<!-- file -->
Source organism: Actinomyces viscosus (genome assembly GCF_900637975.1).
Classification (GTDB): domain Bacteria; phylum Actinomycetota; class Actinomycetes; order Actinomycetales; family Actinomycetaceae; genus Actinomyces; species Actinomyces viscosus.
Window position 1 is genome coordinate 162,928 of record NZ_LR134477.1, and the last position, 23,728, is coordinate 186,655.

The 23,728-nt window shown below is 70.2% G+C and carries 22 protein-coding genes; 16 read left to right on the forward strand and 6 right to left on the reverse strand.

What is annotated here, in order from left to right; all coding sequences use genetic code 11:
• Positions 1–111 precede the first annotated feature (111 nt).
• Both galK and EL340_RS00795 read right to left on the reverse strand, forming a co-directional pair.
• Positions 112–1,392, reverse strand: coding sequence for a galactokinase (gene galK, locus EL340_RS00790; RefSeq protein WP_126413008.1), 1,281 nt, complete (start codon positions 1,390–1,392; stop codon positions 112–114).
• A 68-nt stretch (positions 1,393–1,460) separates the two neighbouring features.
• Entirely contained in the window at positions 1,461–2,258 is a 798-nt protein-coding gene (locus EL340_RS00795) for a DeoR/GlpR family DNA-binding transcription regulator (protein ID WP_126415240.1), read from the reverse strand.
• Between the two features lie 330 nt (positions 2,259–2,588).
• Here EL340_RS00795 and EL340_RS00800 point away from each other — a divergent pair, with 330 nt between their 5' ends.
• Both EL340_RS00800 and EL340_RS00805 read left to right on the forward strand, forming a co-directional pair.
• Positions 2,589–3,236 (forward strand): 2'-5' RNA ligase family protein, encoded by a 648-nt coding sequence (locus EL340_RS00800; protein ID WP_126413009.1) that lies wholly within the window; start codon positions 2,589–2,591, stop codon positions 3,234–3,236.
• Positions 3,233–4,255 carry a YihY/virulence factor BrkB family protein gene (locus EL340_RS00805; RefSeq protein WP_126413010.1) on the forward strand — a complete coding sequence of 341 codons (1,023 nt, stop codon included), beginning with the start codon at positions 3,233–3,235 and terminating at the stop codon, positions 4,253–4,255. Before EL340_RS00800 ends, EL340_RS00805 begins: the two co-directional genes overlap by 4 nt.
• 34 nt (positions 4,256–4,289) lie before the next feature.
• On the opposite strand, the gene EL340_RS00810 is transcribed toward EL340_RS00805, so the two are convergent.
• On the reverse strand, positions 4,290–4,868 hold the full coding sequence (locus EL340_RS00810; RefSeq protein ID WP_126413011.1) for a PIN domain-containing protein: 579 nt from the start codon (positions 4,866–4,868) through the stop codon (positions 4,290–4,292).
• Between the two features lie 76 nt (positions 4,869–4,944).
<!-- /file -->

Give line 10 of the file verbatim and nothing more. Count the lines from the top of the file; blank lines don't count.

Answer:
• Entirely contained in the window at positions 1,461–2,258 is a 798-nt protein-coding gene (locus EL340_RS00795) for a DeoR/GlpR family DNA-binding transcription regulator (protein ID WP_126415240.1), read from the reverse strand.